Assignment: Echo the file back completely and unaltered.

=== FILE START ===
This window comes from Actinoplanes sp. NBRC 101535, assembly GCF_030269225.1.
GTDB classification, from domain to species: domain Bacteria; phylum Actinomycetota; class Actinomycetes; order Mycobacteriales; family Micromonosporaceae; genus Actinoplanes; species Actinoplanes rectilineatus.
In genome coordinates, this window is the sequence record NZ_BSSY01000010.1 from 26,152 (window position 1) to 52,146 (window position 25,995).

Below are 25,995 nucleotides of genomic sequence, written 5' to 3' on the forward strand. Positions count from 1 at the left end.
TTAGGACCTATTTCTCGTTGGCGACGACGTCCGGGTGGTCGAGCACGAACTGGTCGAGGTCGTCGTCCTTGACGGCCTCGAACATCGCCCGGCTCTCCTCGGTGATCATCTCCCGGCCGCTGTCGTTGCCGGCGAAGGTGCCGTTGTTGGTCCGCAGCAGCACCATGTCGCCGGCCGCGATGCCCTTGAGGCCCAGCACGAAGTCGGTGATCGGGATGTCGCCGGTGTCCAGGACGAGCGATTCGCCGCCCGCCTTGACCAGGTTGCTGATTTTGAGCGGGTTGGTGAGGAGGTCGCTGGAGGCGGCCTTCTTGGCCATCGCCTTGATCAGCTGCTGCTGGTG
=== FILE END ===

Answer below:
This window comes from Actinoplanes sp. NBRC 101535, assembly GCF_030269225.1.
GTDB classification, from domain to species: domain Bacteria; phylum Actinomycetota; class Actinomycetes; order Mycobacteriales; family Micromonosporaceae; genus Actinoplanes; species Actinoplanes rectilineatus.
In genome coordinates, this window is the sequence record NZ_BSSY01000010.1 from 26,152 (window position 1) to 52,146 (window position 25,995).

Below are 25,995 nucleotides of genomic sequence, written 5' to 3' on the forward strand. Positions count from 1 at the left end.
TTAGGACCTATTTCTCGTTGGCGACGACGTCCGGGTGGTCGAGCACGAACTGGTCGAGGTCGTCGTCCTTGACGGCCTCGAACATCGCCCGGCTCTCCTCGGTGATCATCTCCCGGCCGCTGTCGTTGCCGGCGAAGGTGCCGTTGTTGGTCCGCAGCAGCACCATGTCGCCGGCCGCGATGCCCTTGAGGCCCAGCACGAAGTCGGTGATCGGGATGTCGCCGGTGTCCAGGACGAGCGATTCGCCGCCCGCCTTGACCAGGTTGCTGATTTTGAGCGGGTTGGTGAGGAGGTCGCTGGAGGCGGCCTTCTTGGCCATCGCCTTGATCAGCTGCTGCTGGTG